Hence, the suit premises was held to be constituting “share household” under Section 2(s) of Protection of Women from Domestic Violence Act, 2005.
- Can the right of a woman to secure a residence order in respect of a shared household be defeated by securing an order of eviction under the Maintenance and Welfare of Parents and Senior Citizens Act, 2007?
Both Protection of Women from Domestic Violence Act, 2005 and The Maintenance and Welfare of Parents and Senior Citizens Act, 2007 are intended to deal with salutary aspects of public welfare and interest. The Protection of Women from Domestic Violence Act, 2005 was intended to provide for a remedy under the civil law which is intended to protect the woman from being victims of domestic violence and to prevent the occurrence of domestic violence in the society. This indicates that a significant object of the legislation is to provide for and recognize the rights of women to secure housing and to recognize the right of a woman to reside in a matrimonial home or a shared household, whether or not she has any title or right in the shared household.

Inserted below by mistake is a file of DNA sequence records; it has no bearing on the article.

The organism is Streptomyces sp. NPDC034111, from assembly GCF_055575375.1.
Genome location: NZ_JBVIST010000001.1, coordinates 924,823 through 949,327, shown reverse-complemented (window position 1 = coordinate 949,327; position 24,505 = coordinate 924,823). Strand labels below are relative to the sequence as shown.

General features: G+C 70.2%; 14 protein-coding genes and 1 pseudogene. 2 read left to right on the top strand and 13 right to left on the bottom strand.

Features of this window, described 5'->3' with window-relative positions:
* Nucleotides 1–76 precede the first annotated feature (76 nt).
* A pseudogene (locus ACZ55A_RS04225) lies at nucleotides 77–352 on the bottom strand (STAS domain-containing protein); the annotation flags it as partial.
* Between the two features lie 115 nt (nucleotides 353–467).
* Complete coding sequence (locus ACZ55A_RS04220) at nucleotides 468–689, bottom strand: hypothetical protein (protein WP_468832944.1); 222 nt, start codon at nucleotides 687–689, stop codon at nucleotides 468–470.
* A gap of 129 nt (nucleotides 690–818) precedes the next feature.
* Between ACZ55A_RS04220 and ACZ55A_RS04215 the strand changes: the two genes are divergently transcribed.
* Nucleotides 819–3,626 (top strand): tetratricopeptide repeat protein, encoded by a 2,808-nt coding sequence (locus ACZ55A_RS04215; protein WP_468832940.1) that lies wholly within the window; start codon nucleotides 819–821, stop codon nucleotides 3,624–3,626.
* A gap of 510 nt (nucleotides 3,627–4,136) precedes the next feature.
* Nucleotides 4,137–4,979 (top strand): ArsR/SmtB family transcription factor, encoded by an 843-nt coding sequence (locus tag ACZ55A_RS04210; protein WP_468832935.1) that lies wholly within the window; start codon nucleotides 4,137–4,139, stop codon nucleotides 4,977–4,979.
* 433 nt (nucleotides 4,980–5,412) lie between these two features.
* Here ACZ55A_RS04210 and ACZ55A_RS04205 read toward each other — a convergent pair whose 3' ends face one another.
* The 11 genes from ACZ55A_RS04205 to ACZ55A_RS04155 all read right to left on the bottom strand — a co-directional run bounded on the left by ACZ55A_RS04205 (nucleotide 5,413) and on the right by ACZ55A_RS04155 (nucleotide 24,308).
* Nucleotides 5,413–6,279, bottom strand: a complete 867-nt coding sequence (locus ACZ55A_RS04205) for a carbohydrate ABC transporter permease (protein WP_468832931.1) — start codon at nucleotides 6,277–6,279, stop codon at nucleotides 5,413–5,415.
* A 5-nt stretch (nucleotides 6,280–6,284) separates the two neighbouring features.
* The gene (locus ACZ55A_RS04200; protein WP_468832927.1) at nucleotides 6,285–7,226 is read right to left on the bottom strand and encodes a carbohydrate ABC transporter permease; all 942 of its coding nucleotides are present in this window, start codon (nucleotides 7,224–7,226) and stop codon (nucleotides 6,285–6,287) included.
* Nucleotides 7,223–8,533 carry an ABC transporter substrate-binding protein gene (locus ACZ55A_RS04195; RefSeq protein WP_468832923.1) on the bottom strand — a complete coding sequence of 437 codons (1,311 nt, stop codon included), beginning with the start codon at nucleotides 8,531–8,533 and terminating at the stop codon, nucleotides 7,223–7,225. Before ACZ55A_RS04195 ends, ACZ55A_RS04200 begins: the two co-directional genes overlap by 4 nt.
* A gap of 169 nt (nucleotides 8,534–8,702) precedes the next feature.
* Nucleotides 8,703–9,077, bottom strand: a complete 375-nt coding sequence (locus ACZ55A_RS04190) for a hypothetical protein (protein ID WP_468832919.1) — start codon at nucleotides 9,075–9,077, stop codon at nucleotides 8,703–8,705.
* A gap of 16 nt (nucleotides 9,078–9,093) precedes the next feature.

Allowing the Maintenance and Welfare of Parents and Senior Citizens Act 2007 to have an overriding force and effect in all situations, irrespective of competing entitlements of a woman to a right in a shared household within the meaning of the Protection of Women from Domestic Violence Act, 2005, would defeat the object and purpose which the Parliament sought to achieve in enacting the latter legislation. The law protecting the interest of senior citizens is intended to ensure that they are not left destitute, or at the mercy of their children or relatives.
Equally, the purpose of the Protection of Women from Domestic Violence Act, 2005 cannot be ignored by a sleight of statutory interpretation. Both sets of legislations have to be harmoniously construed.
Hence, the right of a woman to secure a residence order in respect of a shared household cannot be defeated by the simple expedient of securing an order of eviction by adopting the summary procedure under the Maintenance and Welfare of Parents and Senior Citizens Act 2007.
 Civil Appeal No. 2483 of 2020, decided on 15 October 2020.